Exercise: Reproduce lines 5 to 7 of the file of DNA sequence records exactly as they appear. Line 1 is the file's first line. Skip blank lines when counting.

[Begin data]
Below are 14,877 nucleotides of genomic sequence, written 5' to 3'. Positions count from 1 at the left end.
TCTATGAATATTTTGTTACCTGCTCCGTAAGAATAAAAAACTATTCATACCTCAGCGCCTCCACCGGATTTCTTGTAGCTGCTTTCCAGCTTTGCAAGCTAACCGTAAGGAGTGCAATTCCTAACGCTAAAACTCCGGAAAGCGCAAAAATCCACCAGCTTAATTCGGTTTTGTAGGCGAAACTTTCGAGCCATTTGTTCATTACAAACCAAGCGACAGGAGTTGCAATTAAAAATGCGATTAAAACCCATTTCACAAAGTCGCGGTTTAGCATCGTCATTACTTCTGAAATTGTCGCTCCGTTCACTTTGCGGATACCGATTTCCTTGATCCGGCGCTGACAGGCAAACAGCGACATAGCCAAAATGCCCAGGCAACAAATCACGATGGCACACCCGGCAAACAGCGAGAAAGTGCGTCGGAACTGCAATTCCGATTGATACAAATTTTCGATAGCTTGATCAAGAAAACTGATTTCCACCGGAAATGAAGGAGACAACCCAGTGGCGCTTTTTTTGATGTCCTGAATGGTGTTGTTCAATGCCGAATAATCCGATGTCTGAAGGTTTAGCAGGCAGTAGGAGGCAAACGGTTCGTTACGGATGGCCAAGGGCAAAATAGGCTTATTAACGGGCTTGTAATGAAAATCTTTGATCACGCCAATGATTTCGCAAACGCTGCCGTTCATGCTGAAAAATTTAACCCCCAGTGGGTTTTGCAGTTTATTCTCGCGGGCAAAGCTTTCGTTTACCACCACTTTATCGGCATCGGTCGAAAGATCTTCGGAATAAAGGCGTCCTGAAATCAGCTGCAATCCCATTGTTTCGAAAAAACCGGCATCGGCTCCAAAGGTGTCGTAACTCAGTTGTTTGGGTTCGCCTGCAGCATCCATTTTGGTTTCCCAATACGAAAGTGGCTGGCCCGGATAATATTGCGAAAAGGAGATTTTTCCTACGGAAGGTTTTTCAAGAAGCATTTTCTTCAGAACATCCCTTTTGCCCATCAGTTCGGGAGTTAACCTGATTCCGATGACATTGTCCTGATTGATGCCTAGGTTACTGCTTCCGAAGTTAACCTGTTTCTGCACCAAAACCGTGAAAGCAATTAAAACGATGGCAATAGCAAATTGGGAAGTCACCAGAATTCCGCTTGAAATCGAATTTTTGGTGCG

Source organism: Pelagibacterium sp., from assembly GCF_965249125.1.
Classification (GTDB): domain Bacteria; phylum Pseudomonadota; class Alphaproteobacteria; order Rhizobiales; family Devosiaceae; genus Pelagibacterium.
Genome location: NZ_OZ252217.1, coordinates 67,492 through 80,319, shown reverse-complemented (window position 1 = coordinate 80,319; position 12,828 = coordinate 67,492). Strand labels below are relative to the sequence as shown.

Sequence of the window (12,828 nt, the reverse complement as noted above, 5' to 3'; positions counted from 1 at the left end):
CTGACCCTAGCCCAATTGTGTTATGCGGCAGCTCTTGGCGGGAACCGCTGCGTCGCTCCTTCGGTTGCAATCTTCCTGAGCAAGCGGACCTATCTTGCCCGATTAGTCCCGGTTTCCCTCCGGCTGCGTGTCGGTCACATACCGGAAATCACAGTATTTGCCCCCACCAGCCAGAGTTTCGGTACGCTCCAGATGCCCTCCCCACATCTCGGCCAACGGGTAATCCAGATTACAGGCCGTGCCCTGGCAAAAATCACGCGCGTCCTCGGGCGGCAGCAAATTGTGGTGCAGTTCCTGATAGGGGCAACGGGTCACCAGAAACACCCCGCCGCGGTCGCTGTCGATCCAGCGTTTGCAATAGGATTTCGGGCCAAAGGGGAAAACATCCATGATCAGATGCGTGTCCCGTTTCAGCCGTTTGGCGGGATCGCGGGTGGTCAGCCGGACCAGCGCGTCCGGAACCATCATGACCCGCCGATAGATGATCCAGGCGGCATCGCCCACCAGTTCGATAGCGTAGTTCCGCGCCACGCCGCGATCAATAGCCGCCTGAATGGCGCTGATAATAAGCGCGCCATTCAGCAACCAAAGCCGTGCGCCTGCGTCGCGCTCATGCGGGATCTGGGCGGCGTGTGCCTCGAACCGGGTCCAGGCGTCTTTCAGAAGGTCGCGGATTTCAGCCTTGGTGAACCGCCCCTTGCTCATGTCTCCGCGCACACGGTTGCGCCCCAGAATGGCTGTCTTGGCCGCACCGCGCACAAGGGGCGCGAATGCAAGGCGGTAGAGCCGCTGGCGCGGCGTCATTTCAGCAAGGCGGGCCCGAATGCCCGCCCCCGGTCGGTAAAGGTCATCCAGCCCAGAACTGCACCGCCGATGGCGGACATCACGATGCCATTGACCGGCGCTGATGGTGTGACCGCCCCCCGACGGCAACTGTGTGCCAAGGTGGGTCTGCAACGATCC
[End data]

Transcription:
Genome location: NZ_OZ252217.1, coordinates 67,492 through 80,319, shown reverse-complemented (window position 1 = coordinate 80,319; position 12,828 = coordinate 67,492). Strand labels below are relative to the sequence as shown.

Sequence of the window (12,828 nt, the reverse complement as noted above, 5' to 3'; positions counted from 1 at the left end):
CTGACCCTAGCCCAATTGTGTTATGCGGCAGCTCTTGGCGGGAACCGCTGCGTCGCTCCTTCGGTTGCAATCTTCCTGAGCAAGCGGACCTATCTTGCCCGATTAGTCCCGGTTTCCCTCCGGCTGCGTGTCGGTCACATACCGGAAATCACAGTATTTGCCCCCACCAGCCAGAGTTTCGGTACGCTCCAGATGCCCTCCCCACATCTCGGCCAACGGGTAATCCAGATTACAGGCCGTGCCCTGGCAAAAATCACGCGCGTCCTCGGGCGGCAGCAAATTGTGGTGCAGTTCCTGATAGGGGCAACGGGTCACCAGAAACACCCCGCCGCGGTCGCTGTCGATCCAGCGTTTGCAATAGGATTTCGGGCCAAAGGGGAAAACATCCATGATCAGATGCGTGTCCCGTTTCAGCCGTTTGGCGGGATCGCGGGTGGTCAGCCGGACCAGCGCGTCCGGAACCATCATGACCCGCCGATAGATGATCCAGGCGGCATCGCCCACCAGTTCGATAGCGTAGTTCCGCGCCACGCCGCGATCAATAGCCGCCTGAATGGCGCTGATAATAAGCGCGCCATTCAGCAACCAAAGCCGTGCGCCTGCGTCGCGCTCATGCGGGATCTGGGCGGCGTGTGCCTCGAACCGGGTCCAGGCGTCTTTCAGAAGGTCGCGGATTTCAGCCTTGGTGAACCGCCCCTTGCTCATGTCTCCGCGCACACGGTTGCGCCCCAGAATGGCTGTCTTGGCCGCACCGCGCACAAGGGGCGCGAATGCAAGGCGGTAGAGCCGCTGGCGCGGCGTCATTTCAGCAAGGCGGGCCCGAATGCCCGCCCCCGGTCGGTAAAGGTCATCCAGCCCAGAACTGCACCGCCGATGGCGGACATCACGATGCCATTGACCGGCGCTGATGGTGTGACCGCCCCCCGACGGCAACTGTGTGCCAAGGTGGGTCTGCAACGATCC